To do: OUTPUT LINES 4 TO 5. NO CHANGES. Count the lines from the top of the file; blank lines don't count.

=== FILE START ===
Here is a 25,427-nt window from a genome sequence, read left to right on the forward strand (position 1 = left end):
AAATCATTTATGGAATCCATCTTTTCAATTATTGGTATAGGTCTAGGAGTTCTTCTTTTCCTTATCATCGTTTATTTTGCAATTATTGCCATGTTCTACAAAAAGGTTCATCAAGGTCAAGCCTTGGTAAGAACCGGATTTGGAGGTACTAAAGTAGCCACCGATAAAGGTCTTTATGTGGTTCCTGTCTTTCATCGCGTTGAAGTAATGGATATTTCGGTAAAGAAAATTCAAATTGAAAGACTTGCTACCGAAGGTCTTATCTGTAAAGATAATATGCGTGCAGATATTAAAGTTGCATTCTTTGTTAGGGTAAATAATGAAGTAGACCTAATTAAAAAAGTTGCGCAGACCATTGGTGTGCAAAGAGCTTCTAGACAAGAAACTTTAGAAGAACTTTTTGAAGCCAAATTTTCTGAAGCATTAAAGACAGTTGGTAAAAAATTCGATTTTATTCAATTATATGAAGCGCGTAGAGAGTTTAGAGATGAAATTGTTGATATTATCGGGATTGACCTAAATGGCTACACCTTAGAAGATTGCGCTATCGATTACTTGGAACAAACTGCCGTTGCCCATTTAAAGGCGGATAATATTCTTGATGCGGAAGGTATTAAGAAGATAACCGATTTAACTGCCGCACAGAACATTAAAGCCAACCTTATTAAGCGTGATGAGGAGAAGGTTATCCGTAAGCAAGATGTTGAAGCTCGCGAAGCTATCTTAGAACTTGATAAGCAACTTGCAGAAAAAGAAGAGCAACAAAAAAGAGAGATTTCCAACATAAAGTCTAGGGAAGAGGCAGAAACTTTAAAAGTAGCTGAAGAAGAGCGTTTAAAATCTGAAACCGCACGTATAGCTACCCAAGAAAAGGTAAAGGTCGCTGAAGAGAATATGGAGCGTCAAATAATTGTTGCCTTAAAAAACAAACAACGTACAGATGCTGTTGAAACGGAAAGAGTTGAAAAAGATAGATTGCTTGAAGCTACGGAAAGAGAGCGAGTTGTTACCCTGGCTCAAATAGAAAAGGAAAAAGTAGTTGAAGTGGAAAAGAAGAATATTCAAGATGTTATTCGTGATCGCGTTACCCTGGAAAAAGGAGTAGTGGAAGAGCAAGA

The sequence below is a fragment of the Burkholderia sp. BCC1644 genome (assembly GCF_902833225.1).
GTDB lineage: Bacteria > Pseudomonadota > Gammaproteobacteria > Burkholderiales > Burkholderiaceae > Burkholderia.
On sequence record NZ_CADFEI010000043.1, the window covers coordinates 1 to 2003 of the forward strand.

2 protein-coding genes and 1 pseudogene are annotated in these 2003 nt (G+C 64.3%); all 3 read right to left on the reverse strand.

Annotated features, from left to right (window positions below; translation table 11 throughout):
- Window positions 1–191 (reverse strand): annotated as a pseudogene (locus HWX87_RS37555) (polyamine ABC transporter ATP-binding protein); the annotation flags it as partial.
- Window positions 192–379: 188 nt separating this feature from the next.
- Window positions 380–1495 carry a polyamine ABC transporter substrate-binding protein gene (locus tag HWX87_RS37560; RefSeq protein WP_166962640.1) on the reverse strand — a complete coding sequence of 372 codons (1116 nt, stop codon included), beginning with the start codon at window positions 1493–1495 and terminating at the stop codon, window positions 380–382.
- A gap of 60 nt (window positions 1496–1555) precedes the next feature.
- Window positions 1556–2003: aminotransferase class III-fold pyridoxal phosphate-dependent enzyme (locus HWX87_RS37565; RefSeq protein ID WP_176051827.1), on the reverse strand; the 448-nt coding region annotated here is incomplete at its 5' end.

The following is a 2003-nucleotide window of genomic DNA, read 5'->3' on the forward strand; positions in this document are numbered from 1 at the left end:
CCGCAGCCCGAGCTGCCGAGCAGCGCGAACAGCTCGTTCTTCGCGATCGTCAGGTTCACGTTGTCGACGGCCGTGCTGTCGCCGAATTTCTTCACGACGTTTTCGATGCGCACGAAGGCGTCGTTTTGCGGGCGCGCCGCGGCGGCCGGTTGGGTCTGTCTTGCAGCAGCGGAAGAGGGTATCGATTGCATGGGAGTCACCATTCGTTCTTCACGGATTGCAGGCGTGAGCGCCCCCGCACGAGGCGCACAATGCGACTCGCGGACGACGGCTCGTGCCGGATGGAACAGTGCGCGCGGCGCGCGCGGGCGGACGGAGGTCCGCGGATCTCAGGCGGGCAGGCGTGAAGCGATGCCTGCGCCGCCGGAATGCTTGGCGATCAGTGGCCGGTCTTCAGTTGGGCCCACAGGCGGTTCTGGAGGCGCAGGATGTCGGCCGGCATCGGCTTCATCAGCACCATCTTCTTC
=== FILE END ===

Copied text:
GTDB lineage: Bacteria > Pseudomonadota > Gammaproteobacteria > Burkholderiales > Burkholderiaceae > Burkholderia.
On sequence record NZ_CADFEI010000043.1, the window covers coordinates 1 to 2003 of the forward strand.